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The Skies of September, 2020

Sep 12 2020 12:28 PM | cookman in This Month

Highlights: Comet Journal, Martian Landers, Meteor Showers, Autumnal Equinox, Planet Plotting, September Moon Focus Constellations: Bootes, Ursa Major, Ursa Minor, Draco, Corona Borealis, Hercules, Lyra, Cygnus, Aquila, Pegasus, Andromeda, Cepheus, Cassiopeia, Perseus Comet Journals

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Cosmic Challenge: Ring Nebula Central Star and Galaxy IC 1296

Sep 01 2020 05:00 AM | PhilH in Phil Harrington's Cosmic Challenge

As we say goodbye to summer and get ready to welcome in autumn, I thought I would offer not one, but two challenges this month to bridge the seasonal change. Both appear right next to each other in our sky but are millions of light years apart. And both require all the aperture you can throw at them to be seen.

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My experience with the Starizona Landing Pad

Aug 29 2020 11:33 AM | emgeesea in User Reviews

I wanted to provide a review of my experience with a Starizona Landing Pad I recently purchased for my CPC 1100.

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A quick Review of the MIGHTY MAX 12V 100AH BATTERY

Aug 29 2020 11:16 AM | skunkwirks in User Reviews

I would highly recommend this battery for your portable equipment, I am convinced.

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Nexus II Review

Aug 29 2020 10:52 AM | xrayvizhen in User Reviews

SUMMARY: The Nexus II is an outstanding piece of equipment that allows anyone to use their Smartphone or tablet and see where their telescope is precisely pointed. It is an extremely cost effective and easy way for someone to add digital setting circles and a “Push-To” function to just about any telescope.

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New Moon Telescopes 20”F/3.3 Review

Aug 23 2020 12:32 PM | ilan_shapira in User Reviews

This instrument answers to all my requirements from a big dob and is mostly used during my dark site trips. While double stars and planets are not the specialty of this scope, it handles them fairly well, but requires extra good conditions - backyard usage is not optimal as atmospheric disturbances dramatically affect the views. DSOs is where this instrument excels and provides the best performance under dark skies, especially with faint galaxies. During my last dark site session, after the COVID-19 restrictions lifted, I had barely time to observe myself as others lined up to view instead.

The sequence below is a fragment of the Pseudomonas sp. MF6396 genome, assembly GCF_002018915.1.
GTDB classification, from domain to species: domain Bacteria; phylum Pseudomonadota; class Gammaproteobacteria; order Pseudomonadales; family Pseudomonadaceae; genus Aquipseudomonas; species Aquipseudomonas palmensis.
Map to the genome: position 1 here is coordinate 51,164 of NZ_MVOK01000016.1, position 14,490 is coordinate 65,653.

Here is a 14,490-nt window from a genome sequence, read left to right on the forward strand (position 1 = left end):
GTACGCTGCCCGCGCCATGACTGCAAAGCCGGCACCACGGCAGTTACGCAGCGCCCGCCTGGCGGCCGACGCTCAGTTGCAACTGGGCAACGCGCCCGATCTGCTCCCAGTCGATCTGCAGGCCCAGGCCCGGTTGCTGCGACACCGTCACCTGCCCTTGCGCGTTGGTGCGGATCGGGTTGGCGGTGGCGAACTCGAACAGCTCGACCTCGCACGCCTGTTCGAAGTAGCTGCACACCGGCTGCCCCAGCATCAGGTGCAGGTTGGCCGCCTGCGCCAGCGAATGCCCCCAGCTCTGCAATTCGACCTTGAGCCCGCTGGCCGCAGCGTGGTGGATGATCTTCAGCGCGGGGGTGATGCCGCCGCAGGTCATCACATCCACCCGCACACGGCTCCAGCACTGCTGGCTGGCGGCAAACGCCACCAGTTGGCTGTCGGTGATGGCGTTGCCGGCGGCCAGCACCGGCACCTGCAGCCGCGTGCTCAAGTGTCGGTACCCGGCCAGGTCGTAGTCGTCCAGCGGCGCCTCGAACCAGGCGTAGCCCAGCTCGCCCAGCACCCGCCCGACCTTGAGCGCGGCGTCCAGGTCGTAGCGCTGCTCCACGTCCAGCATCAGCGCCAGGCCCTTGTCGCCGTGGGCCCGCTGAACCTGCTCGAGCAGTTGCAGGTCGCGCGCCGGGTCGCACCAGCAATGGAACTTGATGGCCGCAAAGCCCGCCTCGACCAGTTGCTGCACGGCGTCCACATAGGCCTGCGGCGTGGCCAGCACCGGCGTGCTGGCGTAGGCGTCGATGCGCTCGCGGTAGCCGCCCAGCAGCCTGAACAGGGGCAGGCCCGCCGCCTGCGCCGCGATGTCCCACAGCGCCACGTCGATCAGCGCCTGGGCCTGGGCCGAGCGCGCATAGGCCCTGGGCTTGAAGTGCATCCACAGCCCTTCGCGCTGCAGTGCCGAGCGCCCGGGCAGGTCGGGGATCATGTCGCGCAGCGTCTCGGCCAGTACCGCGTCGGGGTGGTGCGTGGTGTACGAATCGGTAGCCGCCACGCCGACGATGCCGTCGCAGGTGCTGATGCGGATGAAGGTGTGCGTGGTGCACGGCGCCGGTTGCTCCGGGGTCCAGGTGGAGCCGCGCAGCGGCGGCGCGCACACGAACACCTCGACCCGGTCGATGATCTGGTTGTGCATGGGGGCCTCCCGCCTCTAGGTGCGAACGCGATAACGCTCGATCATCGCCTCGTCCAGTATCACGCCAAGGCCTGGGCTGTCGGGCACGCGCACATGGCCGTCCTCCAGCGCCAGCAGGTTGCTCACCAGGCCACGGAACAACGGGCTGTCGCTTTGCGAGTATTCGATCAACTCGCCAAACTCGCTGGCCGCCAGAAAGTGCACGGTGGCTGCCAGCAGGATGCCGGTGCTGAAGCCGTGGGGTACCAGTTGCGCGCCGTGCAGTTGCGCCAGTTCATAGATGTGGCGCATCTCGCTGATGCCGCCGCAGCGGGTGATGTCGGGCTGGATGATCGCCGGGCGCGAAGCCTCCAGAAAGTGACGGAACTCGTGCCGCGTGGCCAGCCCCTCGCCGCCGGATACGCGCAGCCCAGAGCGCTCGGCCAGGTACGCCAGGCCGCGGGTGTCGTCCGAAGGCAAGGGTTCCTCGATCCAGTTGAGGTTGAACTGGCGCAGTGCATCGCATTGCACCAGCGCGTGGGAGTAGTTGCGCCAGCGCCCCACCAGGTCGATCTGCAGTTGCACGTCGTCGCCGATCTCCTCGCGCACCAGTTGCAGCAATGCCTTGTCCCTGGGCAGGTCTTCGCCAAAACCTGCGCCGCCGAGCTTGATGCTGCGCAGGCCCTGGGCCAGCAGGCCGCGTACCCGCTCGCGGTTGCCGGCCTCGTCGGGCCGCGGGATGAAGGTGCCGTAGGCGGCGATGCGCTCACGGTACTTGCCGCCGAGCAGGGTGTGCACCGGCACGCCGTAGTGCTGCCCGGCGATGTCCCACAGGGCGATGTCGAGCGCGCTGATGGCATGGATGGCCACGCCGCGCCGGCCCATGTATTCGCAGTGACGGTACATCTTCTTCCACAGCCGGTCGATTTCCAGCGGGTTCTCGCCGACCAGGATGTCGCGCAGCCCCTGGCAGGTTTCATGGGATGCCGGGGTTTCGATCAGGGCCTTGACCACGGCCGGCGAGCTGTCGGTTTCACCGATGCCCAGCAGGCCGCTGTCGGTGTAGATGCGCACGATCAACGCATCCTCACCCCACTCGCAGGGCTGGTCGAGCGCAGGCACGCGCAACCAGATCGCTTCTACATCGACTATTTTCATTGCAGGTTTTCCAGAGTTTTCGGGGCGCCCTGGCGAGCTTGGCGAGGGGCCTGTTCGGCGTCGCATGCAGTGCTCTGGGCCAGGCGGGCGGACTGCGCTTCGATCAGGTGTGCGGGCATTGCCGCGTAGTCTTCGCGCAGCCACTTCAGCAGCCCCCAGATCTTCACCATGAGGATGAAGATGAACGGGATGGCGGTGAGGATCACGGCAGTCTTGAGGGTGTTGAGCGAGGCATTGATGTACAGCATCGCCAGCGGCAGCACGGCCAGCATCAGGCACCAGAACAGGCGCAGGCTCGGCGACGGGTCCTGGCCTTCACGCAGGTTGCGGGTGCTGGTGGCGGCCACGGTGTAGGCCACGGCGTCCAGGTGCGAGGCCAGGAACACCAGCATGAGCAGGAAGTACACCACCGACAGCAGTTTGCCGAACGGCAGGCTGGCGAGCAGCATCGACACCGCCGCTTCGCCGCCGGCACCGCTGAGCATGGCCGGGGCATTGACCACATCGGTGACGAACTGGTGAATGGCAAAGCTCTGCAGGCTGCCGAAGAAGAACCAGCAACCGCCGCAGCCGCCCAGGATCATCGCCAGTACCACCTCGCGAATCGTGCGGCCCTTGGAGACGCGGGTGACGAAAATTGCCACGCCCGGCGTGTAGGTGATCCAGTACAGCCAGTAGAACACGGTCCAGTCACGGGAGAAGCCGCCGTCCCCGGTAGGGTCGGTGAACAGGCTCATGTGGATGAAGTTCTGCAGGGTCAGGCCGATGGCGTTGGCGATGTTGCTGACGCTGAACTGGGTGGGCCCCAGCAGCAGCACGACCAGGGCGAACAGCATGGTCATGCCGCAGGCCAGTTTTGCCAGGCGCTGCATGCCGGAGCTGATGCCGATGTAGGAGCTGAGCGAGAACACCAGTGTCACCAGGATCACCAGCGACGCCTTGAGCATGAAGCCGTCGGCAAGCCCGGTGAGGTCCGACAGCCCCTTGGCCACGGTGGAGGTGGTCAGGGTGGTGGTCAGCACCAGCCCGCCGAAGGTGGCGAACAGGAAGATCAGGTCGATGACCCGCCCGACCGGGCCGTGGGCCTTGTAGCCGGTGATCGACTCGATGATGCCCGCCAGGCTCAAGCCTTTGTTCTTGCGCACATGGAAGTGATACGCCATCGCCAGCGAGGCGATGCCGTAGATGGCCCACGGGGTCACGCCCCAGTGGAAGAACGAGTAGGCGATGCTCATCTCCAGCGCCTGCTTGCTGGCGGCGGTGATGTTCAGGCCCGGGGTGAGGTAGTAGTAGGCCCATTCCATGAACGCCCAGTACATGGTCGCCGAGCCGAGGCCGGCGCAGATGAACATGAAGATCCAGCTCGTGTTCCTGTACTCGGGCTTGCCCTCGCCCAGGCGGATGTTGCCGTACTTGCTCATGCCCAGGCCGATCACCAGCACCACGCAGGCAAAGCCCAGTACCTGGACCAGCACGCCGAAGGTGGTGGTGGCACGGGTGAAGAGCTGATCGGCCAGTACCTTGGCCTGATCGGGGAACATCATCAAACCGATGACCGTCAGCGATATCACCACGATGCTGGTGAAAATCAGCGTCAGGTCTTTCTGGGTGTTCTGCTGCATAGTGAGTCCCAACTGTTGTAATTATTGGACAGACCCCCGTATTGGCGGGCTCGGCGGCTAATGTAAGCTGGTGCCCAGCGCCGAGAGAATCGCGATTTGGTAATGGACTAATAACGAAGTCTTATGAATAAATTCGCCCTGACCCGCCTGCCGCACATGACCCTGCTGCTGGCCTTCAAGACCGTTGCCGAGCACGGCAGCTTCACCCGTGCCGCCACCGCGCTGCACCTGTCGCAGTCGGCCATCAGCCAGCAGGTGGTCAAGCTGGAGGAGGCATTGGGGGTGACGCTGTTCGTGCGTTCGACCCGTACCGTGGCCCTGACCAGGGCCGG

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How Good Are ED-APO Telescopes for Imaging?

Aug 16 2020 10:08 AM | tom_fowler in Articles

I decided to compare three telescopes to determine how they image two stars: Vega (type A0) and Albireo (types K3 and B9). Albireo turns out to be the difficult test because of the color contrast of its two components. The fainter component, Albireo B, is coincidentally a B-type star, which accounts for its readily observed blue color. The brighter star, Albireo A, is a K type star, with a yellowish-orange color typical of such cooler stars. Vega, as a type A star, is not as hot and not as blue as Albireo B. This turned out to be apparent in course of the tests that I did.

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The Skies of August, 2020

Aug 08 2020 01:53 PM | cookman in This Month

Highlights: Comet Journal, Martian Landers, Meteor Showers, Planet Plotting, August Moon Focus Constellations: Coma Berenices, Bootes, Ursa Major, Draco, Ursa Minor, Perseus, Andromeda, Pegasus, Cassiopeia, Cepheus, Cygnus, Aquila, Lyra, Ophiuchus, Hercules, Corona Borealis

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Cosmic Challenge: NGC 6445, The Box Nebula

Aug 01 2020 05:00 AM | PhilH in Phil Harrington's Cosmic Challenge

The sky is full of weird sights. And among planetary nebulae, NGC 6445 is one of the strangest. Discovered by William Herschel on May 28, 1786, NGC 6445 shines at 11th magnitude. That's bright enough to be seen even through giant binoculars. Although visible in smaller apertures, it takes a 6-inch telescope for NGC 6445's true, if bizarre, nature to shine through. The nebula's brighter central shell looks like a dented rectangle. Nature rarely creates an amorphous form with sharp edges, and indeed, the peculiar appearance of NGC 6445 is due largely to our perspective as well as its age. But the look is very odd nonetheless. No wonder NGC 6445 has been nicknamed the Box Nebula.

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Intergalactic Supernovae

Jul 11 2020 11:04 AM | JoeR in Articles

Whether with an eyepiece or a camera, observing intergalactic supernovae connects you to the awesome power of creation from destruction. When we observe a supernova we are witnessing the final moment in the life story of massive star and a cataclysmic event beyond all human experience- one that makes its fury known across half the Universe. Yet, we are also seeing the unmistakable hints of our own origins. Life as we know it could not exist without the elements forged in the nuclear furnace of a high mass star long ago. That star ripped itself to shreds in a violent death so it could deliver the building blocks of life when our solar system was born.

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